Second, in countries where the West does promote democracy it has set the bar at an extremely low level (Madagascar being a case in point). Consequently, there is little incentive to fully democratise. The end result is what Dr Klaas calls “counterfeit democracies”, which only have the appearance of a democracy but, in reality, are nothing but. The West, therefore, needs to set a higher bar that will push countries to democratise more fully. Third, the West’s democracy promotion strategy employs mostly sticks and little carrots, and as a result it has been of little effect. The West needs to come up with a “new carrot”. It needs to employ, in other words, soft, rather than hard, power. A potentially effective carrot, Dr Klaas suggests, could be a democratic trade zone, which give preferential access only to full-fledged democracies.

Fourth, the West needs to lure long-serving dictators and despots away from power by employing, what Dr Klaas calls, a “golden handcuffs” exit strategy in which the despot is incentivised to leave his post by providing him immunity from prosecution and guaranteeing his safety. Fifth, the West should not insist on eradicating all of the overthrown regimes’ institutions as it did in Iraq, for example (de-baathification). Those institutions could allow smoother transition to democracy, as was the case in Tunisia. And sixth, Western countries need to improve their democracies at home so that they can lead by example.

The West: part of the problem and key to the solution

Now, five out the six elements of Dr Klaas’s argument might, at first glace, raise a few eyebrows. For the author, as one audience member pointed out during the Q&A session, is suggesting that the West is a big part of the problem, but that, at the same time, it also has all the keys to the solution. Looking at how past instances of Western interventionism and efforts to promote democracy have panned out, one cannot but be sceptical at the wisdom of taking this course yet again.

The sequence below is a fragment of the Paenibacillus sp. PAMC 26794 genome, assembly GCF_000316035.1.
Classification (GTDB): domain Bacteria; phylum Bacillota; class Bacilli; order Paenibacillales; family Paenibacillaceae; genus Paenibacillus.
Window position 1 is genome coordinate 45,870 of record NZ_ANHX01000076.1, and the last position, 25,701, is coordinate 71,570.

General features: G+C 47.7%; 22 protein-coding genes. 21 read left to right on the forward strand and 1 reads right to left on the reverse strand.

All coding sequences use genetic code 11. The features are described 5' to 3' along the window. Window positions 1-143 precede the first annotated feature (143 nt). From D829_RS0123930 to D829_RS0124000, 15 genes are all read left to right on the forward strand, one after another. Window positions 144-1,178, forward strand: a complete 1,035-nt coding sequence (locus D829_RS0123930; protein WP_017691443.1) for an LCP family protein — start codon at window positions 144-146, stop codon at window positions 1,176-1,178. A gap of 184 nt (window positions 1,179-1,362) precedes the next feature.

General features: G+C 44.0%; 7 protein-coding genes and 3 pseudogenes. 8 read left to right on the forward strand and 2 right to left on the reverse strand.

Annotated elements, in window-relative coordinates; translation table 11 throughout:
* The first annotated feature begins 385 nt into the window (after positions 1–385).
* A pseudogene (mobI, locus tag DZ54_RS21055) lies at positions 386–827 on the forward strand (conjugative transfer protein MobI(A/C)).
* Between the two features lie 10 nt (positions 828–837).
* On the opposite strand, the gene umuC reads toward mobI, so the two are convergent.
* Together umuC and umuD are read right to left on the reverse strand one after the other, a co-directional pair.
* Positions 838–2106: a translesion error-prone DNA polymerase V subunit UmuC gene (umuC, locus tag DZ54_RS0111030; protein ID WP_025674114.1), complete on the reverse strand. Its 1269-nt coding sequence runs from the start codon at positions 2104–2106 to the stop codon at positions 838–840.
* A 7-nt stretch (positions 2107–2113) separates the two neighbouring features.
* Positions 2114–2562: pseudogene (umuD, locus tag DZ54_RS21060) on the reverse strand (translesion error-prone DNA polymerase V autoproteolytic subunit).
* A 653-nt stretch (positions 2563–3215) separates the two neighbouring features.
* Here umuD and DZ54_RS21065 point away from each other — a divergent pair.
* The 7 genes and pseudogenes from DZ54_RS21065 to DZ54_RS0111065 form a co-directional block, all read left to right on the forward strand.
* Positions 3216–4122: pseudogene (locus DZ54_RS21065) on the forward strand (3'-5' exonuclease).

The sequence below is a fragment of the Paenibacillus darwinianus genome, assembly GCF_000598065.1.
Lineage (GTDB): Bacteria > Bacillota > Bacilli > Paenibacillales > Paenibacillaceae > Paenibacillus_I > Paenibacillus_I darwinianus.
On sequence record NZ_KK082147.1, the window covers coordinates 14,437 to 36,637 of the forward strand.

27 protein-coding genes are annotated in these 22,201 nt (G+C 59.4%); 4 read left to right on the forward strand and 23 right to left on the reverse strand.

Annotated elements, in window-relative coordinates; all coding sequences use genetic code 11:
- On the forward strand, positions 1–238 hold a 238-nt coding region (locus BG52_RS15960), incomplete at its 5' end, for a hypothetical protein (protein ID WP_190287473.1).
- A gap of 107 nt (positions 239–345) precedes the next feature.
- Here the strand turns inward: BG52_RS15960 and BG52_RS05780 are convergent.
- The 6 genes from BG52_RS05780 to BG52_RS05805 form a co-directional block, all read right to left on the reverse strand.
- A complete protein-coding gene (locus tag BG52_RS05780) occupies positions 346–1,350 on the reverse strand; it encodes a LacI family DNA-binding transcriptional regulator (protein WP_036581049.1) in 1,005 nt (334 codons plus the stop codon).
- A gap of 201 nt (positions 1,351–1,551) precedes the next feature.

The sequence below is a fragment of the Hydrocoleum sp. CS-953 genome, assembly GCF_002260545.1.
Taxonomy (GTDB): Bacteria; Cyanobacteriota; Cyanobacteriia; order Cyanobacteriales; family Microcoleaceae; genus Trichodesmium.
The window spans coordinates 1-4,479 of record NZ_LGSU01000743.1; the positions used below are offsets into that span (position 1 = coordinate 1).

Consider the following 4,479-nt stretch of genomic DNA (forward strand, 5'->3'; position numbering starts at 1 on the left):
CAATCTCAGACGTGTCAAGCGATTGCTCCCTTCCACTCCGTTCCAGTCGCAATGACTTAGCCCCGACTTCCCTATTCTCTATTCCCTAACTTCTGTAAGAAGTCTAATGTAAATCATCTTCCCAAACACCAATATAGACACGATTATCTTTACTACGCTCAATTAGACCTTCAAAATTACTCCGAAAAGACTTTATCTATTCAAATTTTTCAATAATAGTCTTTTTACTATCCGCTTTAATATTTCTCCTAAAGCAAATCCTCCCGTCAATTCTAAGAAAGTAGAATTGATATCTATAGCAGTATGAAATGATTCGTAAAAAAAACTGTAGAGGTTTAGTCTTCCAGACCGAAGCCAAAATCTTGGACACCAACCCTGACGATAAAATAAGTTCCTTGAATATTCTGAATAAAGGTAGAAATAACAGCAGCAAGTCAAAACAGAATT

Dr Klaas responded to this point by, quite convincingly, pointing to the alternative: Russia and China (to whom he dedicates a full chapter in his book). These, for Dr Klaas, are the two countries that do the most damage to democracy: China indirectly by presenting a model of authoritarian rule that is very seductive, but that which will not necessarily work elsewhere, whilst Russia is actively trying to undermine democracy. Given the alternatives, then, the West might as well be the only hope. This time, however, what is required from the West is a long-term commitment to the project.

One cannot but remain pessimistic, however, that any real long-term commitment from the West is possible at this juncture. Part of the reason, as Dr Klaas himself pointed out, is the nature of democracy itself. Due to electoral pressures, democratic regimes cannot afford to make long-term calculations. Indeed, to get re-elected a democratic government needs to produce results in the short-term, lest it will be booted out come next election cycle. Second, there is unavoidably a collective action problem at hand. Such a commitment requires strong leadership to steer the democratic block in the right direction. The post-Great Recession era, however, looks more like, what Ian Bremmer calls, a G-Zero world, with an international system characterised by a growing vacuum in global governance. But this status quo will not last forever. Some power or a collective of powers will eventually fill in that vacuum. And to reverse democracy’s global decline, one can only hope that whoever it might be, it will seek to apply at least some of the prescriptions that Dr Klaas puts forward.


Anan Khatib is an MSc Conflict Studies student in the LSE Department of Government.

Follow Anan on Twitter – @anan_khatib

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Note: this article gives the views of the author, and not the position of the LSE Department of Government, nor of the London School of Economics.